Effectiveness of DNA Testing Questioned


Richard Willing, USA Today

DNA tests on evidence from thousands of unsolved rapes in two big cities are solving only a small fraction of the crimes, USA TODAY has learned.

The results are the first from private testing of evidence. They raise questions about the cost effectiveness of federal plans to spend hundreds of millions of dollars to test evidence from a national backlog of unsolved sex crimes.

A group appointed by Attorney General John Ashcroft will take up the issue at a two-day meeting that begins next Monday.

New York City, with more than 17,000 unsolved rapes going back at least 10 years, is one of a few jurisdictions that has not waited for federal help to begin the DNA testing. Using $ 12 million of its own money, the city began hiring private labs two years ago to draw DNA from semen collected from rape victims. The DNA is then compared with the more than 1 million DNA samples collected from convicted rapists, murderers and other felons. Those samples are held in state and federal databases.

Present in the nucleus of most human cells, DNA carries a person's unique genetic code.

Of 8,300 rapes analyzed so far, about 148 have been matched to offenders in the database, New York officials said. That's a match rate of less than 2%. Baltimore, which has been performing similar testing since the summer, has tested 140 cases and scored six matches, a rate of 4%. The Baltimore tests are being paid for with $ 700,000 in city funds and foundation grants.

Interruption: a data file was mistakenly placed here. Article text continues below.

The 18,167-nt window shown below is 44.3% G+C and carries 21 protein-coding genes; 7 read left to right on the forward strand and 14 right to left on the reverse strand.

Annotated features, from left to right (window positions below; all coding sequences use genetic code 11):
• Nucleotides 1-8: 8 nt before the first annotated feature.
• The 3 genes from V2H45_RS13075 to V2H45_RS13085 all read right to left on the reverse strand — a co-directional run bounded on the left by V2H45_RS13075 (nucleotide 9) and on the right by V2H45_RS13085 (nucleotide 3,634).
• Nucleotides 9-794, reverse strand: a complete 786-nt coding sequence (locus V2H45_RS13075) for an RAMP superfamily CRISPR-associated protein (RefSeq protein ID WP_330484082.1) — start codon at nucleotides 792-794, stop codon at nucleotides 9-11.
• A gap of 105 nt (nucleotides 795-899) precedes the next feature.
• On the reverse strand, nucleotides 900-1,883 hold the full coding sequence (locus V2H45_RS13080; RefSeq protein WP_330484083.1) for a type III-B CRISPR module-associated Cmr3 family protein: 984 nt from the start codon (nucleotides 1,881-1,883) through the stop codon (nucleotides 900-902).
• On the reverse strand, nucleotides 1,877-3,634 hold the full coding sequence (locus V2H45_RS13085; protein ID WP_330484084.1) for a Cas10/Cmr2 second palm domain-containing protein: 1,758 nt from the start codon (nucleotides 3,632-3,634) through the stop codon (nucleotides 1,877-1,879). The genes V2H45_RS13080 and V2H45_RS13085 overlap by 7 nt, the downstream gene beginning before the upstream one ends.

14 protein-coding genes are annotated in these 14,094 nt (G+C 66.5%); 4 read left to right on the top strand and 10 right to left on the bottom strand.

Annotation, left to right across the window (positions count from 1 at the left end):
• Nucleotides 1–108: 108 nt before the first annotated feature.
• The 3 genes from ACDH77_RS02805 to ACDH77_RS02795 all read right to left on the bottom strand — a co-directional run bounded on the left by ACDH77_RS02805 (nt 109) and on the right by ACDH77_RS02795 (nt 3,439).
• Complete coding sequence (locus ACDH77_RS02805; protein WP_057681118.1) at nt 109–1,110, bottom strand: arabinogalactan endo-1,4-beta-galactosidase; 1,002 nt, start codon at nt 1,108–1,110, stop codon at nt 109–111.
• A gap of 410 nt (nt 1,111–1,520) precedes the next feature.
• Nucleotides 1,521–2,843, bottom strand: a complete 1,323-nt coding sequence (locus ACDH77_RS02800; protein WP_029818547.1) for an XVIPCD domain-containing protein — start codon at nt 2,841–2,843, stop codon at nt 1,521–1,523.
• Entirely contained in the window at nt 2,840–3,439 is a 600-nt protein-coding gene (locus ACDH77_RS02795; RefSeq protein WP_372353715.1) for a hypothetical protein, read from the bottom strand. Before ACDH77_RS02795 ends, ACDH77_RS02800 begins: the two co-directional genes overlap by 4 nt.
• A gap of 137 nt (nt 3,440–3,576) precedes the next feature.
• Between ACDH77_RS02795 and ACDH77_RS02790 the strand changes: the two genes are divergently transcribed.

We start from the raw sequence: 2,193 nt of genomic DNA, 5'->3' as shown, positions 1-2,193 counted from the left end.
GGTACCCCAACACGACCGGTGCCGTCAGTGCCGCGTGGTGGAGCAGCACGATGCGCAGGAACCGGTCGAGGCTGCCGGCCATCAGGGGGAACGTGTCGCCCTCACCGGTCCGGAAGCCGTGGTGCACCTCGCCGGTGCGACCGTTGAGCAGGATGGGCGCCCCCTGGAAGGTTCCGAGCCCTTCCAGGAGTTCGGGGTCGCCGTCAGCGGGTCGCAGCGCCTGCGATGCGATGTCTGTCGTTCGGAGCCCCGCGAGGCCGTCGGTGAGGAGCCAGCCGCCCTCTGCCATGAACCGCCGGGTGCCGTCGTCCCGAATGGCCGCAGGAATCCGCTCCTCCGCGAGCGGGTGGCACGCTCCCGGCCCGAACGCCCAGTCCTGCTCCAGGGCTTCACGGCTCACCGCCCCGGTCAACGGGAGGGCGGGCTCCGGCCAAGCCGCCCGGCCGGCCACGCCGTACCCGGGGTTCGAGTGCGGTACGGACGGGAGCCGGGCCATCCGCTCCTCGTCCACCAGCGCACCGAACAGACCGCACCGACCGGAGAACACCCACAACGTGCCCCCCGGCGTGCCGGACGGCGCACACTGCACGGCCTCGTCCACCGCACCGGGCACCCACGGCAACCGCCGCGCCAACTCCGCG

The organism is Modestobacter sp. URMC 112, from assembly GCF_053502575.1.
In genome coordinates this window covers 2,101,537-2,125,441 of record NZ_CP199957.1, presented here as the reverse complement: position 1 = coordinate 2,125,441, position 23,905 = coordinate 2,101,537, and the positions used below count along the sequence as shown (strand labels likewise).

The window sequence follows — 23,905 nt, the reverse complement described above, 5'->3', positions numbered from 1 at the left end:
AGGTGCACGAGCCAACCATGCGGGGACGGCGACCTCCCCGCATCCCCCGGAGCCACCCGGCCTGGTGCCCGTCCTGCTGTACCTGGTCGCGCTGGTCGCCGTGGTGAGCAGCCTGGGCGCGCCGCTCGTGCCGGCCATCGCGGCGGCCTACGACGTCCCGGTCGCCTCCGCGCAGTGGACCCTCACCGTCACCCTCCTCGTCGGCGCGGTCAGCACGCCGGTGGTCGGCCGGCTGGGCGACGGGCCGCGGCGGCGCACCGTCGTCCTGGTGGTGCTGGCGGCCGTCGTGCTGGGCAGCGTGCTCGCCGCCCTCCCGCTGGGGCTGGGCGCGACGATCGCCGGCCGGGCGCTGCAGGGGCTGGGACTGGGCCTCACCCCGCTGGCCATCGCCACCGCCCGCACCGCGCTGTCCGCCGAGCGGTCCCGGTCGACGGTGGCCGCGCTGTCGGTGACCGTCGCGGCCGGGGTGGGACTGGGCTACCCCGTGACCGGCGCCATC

New York officials say they are withholding judgement about the project until spring, when all the old cases have been analyzed. They plan to study how collection procedures can be improved.

The testing "carries the hope of justice for so many women," says Michael Farrell, who is overseeing DNA testing for New York City. "We're not going to draw any conclusions one way or another until we've done it all."

This September, the Senate authorized $ 275 million in federal grants that would pay for DNA tests in unsolved rape cases. The measure is before the House of Representatives.

The Justice Department, reflecting what officials say is Ashcroft's desire to use DNA more effectively in solving crimes, has convened a panel of three dozen lab experts to determine the true size of the backlog of unsolved cases and to recommend solutions.

Results of the New York and Baltimore results have furnished new support for critics of mass testing.

"The (national DNA) system doesn't really do an efficient job of catching sex offenders," says Edward Blake, who runs a nationally known DNA test lab in Oakland.

Supporters of public testing say they are not discouraged by the low number of matches. They note that the DNA drawn from unsolved rapes will remain in computer databases and can be matched against new offenders as they are added to the database.

"Testing isn't the end of the process, it's really just the beginning," says Jennifer Crider, spokeswoman for Sen. Maria Cantwell, D-Wash, a co-sponsor of the legislation to test DNA in unsolved rape cases.

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